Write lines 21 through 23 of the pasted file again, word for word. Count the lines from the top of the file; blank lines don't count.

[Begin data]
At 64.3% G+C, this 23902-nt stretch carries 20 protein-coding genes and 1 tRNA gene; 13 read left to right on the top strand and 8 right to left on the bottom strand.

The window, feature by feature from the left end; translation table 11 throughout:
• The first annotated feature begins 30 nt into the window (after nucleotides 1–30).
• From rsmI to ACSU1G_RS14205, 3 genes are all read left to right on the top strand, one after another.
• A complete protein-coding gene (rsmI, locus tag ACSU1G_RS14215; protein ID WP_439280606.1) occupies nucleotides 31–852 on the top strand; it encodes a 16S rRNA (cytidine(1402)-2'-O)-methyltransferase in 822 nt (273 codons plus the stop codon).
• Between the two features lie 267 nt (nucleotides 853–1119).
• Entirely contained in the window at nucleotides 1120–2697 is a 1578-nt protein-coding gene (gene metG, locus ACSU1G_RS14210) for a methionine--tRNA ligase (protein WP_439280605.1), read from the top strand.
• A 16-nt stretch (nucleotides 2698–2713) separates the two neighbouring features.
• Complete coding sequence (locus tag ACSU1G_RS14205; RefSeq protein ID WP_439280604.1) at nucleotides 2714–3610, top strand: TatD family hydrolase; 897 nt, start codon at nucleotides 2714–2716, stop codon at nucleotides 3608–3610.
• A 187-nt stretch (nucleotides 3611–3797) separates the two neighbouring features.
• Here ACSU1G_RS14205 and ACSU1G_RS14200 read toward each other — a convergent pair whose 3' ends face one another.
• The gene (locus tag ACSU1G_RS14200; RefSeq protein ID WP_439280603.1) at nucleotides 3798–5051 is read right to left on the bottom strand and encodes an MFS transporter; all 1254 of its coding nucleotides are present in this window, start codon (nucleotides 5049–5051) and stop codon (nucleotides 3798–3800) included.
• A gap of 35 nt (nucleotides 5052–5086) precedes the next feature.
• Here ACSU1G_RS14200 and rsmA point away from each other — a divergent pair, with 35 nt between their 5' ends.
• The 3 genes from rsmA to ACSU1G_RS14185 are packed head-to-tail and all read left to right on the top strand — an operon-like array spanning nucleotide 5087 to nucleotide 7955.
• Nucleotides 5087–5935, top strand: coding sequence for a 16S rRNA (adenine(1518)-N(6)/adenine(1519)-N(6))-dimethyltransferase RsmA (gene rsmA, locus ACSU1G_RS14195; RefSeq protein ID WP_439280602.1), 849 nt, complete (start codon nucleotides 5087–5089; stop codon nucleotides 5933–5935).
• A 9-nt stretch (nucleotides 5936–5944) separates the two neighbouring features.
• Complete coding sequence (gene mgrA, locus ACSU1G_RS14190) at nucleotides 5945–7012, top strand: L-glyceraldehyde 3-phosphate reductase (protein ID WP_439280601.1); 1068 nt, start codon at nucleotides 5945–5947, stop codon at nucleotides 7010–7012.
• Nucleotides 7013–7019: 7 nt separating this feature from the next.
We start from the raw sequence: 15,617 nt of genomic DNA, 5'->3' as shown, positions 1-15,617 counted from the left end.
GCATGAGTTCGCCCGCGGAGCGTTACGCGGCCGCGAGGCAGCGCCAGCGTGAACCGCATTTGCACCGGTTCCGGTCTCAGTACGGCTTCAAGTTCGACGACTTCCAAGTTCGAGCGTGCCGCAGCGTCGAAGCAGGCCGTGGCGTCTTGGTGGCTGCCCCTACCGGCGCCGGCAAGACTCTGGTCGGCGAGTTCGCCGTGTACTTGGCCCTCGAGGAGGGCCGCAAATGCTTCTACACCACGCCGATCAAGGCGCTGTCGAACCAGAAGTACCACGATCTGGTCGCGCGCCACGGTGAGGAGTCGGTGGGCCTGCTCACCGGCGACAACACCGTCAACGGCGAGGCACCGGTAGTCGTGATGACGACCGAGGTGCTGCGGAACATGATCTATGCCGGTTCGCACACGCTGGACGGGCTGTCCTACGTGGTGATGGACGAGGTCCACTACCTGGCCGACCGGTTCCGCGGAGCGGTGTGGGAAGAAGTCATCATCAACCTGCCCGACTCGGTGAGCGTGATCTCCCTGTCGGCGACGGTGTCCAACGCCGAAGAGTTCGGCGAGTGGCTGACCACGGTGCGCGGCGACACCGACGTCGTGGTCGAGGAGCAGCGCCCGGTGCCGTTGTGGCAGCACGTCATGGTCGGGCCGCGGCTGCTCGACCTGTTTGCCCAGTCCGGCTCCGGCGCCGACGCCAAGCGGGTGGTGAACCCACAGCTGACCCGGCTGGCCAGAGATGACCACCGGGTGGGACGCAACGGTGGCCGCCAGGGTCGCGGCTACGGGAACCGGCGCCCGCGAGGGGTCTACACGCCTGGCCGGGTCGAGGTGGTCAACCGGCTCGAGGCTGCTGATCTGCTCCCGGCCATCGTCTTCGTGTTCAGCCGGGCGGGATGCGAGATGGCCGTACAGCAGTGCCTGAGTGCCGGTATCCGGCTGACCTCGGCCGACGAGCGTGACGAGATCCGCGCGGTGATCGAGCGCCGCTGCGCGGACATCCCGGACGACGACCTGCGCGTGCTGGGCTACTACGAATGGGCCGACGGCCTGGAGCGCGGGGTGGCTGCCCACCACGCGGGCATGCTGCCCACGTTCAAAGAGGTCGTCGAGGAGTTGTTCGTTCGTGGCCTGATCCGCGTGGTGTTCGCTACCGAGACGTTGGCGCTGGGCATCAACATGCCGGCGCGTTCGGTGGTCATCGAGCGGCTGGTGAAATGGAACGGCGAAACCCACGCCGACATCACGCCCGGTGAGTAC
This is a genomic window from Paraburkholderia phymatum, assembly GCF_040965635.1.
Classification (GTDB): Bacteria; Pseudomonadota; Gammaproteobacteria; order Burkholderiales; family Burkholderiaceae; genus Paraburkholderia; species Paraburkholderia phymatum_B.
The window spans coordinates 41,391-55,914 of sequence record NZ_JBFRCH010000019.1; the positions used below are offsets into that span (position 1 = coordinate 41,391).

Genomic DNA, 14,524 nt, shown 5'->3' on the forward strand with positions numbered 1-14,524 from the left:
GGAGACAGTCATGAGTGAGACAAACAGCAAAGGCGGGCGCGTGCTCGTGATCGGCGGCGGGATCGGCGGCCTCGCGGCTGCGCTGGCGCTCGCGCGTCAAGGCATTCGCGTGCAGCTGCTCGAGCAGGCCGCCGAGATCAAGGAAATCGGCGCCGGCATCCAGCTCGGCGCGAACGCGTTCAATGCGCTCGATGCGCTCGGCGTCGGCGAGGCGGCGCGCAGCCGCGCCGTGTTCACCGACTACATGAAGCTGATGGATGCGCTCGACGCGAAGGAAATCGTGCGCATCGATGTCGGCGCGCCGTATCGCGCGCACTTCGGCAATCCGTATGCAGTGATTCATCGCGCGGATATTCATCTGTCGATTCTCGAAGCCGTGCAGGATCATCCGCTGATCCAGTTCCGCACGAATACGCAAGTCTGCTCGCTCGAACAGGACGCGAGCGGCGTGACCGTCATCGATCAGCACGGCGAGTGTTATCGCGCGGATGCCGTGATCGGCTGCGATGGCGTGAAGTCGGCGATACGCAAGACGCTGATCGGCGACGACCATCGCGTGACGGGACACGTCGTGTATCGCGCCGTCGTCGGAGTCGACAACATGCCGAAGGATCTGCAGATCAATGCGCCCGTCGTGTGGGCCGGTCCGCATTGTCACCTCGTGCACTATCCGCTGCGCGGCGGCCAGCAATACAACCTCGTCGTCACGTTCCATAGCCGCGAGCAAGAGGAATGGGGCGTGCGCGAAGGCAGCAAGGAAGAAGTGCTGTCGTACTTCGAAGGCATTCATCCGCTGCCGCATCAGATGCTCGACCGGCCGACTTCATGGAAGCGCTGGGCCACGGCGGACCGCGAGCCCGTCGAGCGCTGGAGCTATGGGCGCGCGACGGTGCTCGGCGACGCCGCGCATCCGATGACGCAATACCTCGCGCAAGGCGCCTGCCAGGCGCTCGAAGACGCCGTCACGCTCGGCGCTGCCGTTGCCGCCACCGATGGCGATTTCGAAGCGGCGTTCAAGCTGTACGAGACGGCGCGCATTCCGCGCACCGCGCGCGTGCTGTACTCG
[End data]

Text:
GCATGAGTTCGCCCGCGGAGCGTTACGCGGCCGCGAGGCAGCGCCAGCGTGAACCGCATTTGCACCGGTTCCGGTCTCAGTACGGCTTCAAGTTCGACGACTTCCAAGTTCGAGCGTGCCGCAGCGTCGAAGCAGGCCGTGGCGTCTTGGTGGCTGCCCCTACCGGCGCCGGCAAGACTCTGGTCGGCGAGTTCGCCGTGTACTTGGCCCTCGAGGAGGGCCGCAAATGCTTCTACACCACGCCGATCAAGGCGCTGTCGAACCAGAAGTACCACGATCTGGTCGCGCGCCACGGTGAGGAGTCGGTGGGCCTGCTCACCGGCGACAACACCGTCAACGGCGAGGCACCGGTAGTCGTGATGACGACCGAGGTGCTGCGGAACATGATCTATGCCGGTTCGCACACGCTGGACGGGCTGTCCTACGTGGTGATGGACGAGGTCCACTACCTGGCCGACCGGTTCCGCGGAGCGGTGTGGGAAGAAGTCATCATCAACCTGCCCGACTCGGTGAGCGTGATCTCCCTGTCGGCGACGGTGTCCAACGCCGAAGAGTTCGGCGAGTGGCTGACCACGGTGCGCGGCGACACCGACGTCGTGGTCGAGGAGCAGCGCCCGGTGCCGTTGTGGCAGCACGTCATGGTCGGGCCGCGGCTGCTCGACCTGTTTGCCCAGTCCGGCTCCGGCGCCGACGCCAAGCGGGTGGTGAACCCACAGCTGACCCGGCTGGCCAGAGATGACCACCGGGTGGGACGCAACGGTGGCCGCCAGGGTCGCGGCTACGGGAACCGGCGCCCGCGAGGGGTCTACACGCCTGGCCGGGTCGAGGTGGTCAACCGGCTCGAGGCTGCTGATCTGCTCCCGGCCATCGTCTTCGTGTTCAGCCGGGCGGGATGCGAGATGGCCGTACAGCAGTGCCTGAGTGCCGGTATCCGGCTGACCTCGGCCGACGAGCGTGACGAGATCCGCGCGGTGATCGAGCGCCGCTGCGCGGACATCCCGGACGACGACCTGCGCGTGCTGGGCTACTACGAATGGGCCGACGGCCTGGAGCGCGGGGTGGCTGCCCACCACGCGGGCATGCTGCCCACGTTCAAAGAGGTCGTCGAGGAGTTGTTCGTTCGTGGCCTGATCCGCGTGGTGTTCGCTACCGAGACGTTGGCGCTGGGCATCAACATGCCGGCGCGTTCGGTGGTCATCGAGCGGCTGGTGAAATGGAACGGCGAAACCCACGCCGACATCACGCCCGGTGAGTAC
This is a genomic window from Paraburkholderia phymatum, assembly GCF_040965635.1.
Classification (GTDB): Bacteria; Pseudomonadota; Gammaproteobacteria; order Burkholderiales; family Burkholderiaceae; genus Paraburkholderia; species Paraburkholderia phymatum_B.